Interstellar gas can be cold (a few degrees above absolute zero) or hot (a million degrees or more). It depends on where it is located. It may contain acetic acid, glycolaldehyde – a simple sugar; ammonia, which is used in cleaning products; acetylene, which is a fuel for gas burners; ethylene glycol (an antifreeze ingredient), benzene (an ingredient in varnishes and dyes).
The Small Magellanic Cloud, like all galaxies, harbors many different sources of heat. These entities keep the extremely hot gases from supernovae far above the temperature of the 3 kelvin background radiation. Credit: NASA/JPL-Caltech/K. Gordon (STScI)
Gas near hot stars
Astronomical photos often show interstellar gas near hot stars glowing red due to the H-alpha line of hydrogen. Hot stars heat the gas to ~10,000 K and ionize hydrogen with their ultraviolet radiation, which then recombines, recapturing a free electron. Then, the cycle repeats. However, hydrogen is predominantly in an ionized state near a hot star.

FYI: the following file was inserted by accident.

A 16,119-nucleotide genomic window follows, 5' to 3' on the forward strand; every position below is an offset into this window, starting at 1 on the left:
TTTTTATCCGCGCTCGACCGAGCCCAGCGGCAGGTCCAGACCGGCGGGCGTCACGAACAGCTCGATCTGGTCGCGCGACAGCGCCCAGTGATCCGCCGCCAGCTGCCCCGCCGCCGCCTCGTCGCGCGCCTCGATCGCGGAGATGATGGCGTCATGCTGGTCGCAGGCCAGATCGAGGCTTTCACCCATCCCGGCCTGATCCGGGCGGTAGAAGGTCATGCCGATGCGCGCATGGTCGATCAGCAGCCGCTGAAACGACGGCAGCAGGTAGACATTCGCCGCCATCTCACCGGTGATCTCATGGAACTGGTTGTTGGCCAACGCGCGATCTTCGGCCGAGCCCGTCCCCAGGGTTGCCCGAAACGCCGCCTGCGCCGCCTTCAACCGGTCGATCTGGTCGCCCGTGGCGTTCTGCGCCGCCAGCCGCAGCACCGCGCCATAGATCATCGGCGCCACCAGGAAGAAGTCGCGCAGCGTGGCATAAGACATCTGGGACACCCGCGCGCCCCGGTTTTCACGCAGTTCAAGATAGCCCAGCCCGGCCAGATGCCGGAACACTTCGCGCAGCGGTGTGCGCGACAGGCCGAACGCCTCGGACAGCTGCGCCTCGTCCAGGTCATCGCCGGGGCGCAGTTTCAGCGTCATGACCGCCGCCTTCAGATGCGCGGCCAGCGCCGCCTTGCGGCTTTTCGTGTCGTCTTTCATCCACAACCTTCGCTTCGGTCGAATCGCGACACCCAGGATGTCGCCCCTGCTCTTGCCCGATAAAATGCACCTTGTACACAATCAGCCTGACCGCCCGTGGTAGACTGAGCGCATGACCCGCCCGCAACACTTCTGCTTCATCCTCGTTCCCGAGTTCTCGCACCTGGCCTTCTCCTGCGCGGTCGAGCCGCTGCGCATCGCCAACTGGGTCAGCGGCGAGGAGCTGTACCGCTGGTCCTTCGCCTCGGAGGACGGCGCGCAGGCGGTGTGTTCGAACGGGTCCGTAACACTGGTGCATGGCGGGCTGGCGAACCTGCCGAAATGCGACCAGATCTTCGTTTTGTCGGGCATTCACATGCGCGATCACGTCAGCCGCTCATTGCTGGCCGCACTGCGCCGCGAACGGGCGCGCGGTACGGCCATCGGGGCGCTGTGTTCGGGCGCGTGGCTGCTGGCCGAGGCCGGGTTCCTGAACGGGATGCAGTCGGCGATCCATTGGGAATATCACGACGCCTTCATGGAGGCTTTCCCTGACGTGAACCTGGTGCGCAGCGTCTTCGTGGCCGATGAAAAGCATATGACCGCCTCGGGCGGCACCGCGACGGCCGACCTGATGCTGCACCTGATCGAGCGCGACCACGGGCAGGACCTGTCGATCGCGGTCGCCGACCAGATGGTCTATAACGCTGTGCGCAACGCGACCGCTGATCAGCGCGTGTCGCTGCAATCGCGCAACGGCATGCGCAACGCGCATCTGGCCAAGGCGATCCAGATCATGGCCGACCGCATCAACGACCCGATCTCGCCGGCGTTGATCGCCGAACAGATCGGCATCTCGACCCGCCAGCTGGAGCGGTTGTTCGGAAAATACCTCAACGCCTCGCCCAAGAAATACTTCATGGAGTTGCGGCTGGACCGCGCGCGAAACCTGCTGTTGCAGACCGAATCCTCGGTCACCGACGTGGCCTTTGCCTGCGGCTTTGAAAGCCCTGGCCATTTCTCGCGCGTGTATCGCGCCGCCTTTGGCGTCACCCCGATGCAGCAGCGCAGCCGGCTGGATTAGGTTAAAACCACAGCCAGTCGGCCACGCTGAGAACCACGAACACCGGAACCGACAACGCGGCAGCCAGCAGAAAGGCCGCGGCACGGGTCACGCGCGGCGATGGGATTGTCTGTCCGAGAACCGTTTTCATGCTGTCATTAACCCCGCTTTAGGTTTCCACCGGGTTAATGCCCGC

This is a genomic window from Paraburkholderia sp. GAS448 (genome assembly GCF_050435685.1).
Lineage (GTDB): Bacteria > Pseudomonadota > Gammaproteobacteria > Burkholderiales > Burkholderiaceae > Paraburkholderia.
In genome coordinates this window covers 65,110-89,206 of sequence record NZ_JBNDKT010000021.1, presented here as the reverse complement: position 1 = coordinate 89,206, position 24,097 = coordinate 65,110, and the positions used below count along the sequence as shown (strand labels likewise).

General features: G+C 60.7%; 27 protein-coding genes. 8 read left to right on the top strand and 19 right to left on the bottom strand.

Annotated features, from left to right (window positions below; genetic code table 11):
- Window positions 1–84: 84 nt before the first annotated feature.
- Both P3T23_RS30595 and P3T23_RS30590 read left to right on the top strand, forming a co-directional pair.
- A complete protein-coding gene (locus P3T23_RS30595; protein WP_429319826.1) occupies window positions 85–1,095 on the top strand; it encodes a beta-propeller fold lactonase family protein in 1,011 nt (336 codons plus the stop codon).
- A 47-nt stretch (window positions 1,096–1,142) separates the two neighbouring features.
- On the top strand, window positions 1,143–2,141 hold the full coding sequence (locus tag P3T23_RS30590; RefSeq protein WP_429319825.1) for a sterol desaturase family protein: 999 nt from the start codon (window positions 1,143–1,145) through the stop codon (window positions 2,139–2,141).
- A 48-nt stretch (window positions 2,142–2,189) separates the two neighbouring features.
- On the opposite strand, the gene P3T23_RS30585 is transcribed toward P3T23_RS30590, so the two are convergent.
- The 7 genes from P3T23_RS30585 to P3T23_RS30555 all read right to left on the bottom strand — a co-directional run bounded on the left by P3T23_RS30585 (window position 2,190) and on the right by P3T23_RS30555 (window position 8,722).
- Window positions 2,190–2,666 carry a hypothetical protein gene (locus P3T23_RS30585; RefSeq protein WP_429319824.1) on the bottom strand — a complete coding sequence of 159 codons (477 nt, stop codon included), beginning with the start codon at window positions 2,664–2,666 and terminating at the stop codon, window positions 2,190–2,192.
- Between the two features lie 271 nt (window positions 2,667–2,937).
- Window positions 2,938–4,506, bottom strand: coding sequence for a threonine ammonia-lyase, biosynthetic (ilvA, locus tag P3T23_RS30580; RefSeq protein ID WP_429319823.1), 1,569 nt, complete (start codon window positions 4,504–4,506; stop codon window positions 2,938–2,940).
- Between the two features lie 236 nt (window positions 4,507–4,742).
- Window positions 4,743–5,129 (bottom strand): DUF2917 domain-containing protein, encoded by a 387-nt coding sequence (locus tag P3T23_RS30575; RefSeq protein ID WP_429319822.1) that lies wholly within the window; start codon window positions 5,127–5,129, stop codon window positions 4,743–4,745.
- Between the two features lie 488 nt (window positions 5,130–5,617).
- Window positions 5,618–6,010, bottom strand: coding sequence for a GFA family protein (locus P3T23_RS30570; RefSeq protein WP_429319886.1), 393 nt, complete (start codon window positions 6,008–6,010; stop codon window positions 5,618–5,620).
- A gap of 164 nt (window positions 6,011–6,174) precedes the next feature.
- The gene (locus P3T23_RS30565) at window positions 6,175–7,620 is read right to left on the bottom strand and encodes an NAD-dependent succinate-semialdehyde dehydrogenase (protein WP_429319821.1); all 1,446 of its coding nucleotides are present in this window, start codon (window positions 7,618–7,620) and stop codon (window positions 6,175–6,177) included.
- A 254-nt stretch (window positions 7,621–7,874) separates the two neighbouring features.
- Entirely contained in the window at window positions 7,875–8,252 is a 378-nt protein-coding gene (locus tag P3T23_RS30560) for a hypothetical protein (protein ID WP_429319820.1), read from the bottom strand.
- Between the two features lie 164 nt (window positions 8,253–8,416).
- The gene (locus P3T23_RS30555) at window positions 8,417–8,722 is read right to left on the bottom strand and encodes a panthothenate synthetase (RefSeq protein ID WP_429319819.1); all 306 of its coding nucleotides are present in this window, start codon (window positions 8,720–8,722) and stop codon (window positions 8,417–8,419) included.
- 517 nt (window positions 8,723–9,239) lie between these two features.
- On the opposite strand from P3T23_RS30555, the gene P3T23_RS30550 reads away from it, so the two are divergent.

Hydrogen, as the main component of mech-stellar gas, determines the state of cosmic regions: the cloud of ionized gas is neutral (H I) or ionized, and hydrogen has lost one electron (H II). Roman numerals in the names indicate the level of ionization of atoms.
Electrons captured by hydrogen nuclei pass through the levels, emitting light. This process, which converts UV radiation into visible light, is called fluorescence. Interstellar gas also includes other elements that ionize and emit light near hot stars, like hydrogen. The red line of hydrogen dominates, making the H II regions red. Fluorescent lamps on Earth work on the same principle. When the current is turned on, the electrons collide with mercury vapor. When they move to lower energy levels, they emit ultraviolet light, which is converted into white visible by the phosphor coating of the lamp bulb.
Clouds of neutral hydrogen
Hot stars that create H II regions are rare, so most interstellar matter consists of neutral rather than ionized hydrogen. Neutral hydrogen does not emit visible light at typical interstellar temperatures. To detect it, absorption lines of other elements in the spectra of bright sources such as stars and galaxies are used. Calcium and sodium create strong absorption lines that allow you to find neutral hydrogen and other elements.